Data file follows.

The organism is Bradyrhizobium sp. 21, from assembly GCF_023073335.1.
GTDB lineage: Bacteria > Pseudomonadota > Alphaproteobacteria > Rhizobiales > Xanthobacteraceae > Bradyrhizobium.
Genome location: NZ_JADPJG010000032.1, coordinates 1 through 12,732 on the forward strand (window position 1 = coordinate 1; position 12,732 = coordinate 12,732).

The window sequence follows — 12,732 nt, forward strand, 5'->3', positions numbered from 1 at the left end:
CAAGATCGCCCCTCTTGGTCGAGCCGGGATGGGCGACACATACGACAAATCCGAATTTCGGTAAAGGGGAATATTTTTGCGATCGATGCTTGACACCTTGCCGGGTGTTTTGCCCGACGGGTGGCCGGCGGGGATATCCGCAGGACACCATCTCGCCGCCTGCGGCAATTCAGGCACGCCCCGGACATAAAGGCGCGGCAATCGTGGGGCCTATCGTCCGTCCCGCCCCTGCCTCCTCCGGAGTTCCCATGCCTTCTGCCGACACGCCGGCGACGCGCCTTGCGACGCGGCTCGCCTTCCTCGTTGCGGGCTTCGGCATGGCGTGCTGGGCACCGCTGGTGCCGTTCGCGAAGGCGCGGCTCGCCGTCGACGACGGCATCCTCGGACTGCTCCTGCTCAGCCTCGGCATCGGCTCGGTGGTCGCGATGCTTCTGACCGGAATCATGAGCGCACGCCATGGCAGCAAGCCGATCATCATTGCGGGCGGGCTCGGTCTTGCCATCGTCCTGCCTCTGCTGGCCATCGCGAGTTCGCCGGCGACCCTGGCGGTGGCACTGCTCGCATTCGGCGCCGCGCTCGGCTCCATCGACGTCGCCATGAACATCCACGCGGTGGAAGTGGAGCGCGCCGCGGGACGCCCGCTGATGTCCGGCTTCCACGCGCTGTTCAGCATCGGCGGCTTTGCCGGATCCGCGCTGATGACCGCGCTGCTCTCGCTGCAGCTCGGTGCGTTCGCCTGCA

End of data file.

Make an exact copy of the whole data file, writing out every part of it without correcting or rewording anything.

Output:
The organism is Bradyrhizobium sp. 21, from assembly GCF_023073335.1.
GTDB lineage: Bacteria > Pseudomonadota > Alphaproteobacteria > Rhizobiales > Xanthobacteraceae > Bradyrhizobium.
Genome location: NZ_JADPJG010000032.1, coordinates 1 through 12,732 on the forward strand (window position 1 = coordinate 1; position 12,732 = coordinate 12,732).

The window sequence follows — 12,732 nt, forward strand, 5'->3', positions numbered from 1 at the left end:
CAAGATCGCCCCTCTTGGTCGAGCCGGGATGGGCGACACATACGACAAATCCGAATTTCGGTAAAGGGGAATATTTTTGCGATCGATGCTTGACACCTTGCCGGGTGTTTTGCCCGACGGGTGGCCGGCGGGGATATCCGCAGGACACCATCTCGCCGCCTGCGGCAATTCAGGCACGCCCCGGACATAAAGGCGCGGCAATCGTGGGGCCTATCGTCCGTCCCGCCCCTGCCTCCTCCGGAGTTCCCATGCCTTCTGCCGACACGCCGGCGACGCGCCTTGCGACGCGGCTCGCCTTCCTCGTTGCGGGCTTCGGCATGGCGTGCTGGGCACCGCTGGTGCCGTTCGCGAAGGCGCGGCTCGCCGTCGACGACGGCATCCTCGGACTGCTCCTGCTCAGCCTCGGCATCGGCTCGGTGGTCGCGATGCTTCTGACCGGAATCATGAGCGCACGCCATGGCAGCAAGCCGATCATCATTGCGGGCGGGCTCGGTCTTGCCATCGTCCTGCCTCTGCTGGCCATCGCGAGTTCGCCGGCGACCCTGGCGGTGGCACTGCTCGCATTCGGCGCCGCGCTCGGCTCCATCGACGTCGCCATGAACATCCACGCGGTGGAAGTGGAGCGCGCCGCGGGACGCCCGCTGATGTCCGGCTTCCACGCGCTGTTCAGCATCGGCGGCTTTGCCGGATCCGCGCTGATGACCGCGCTGCTCTCGCTGCAGCTCGGTGCGTTCGCCTGCA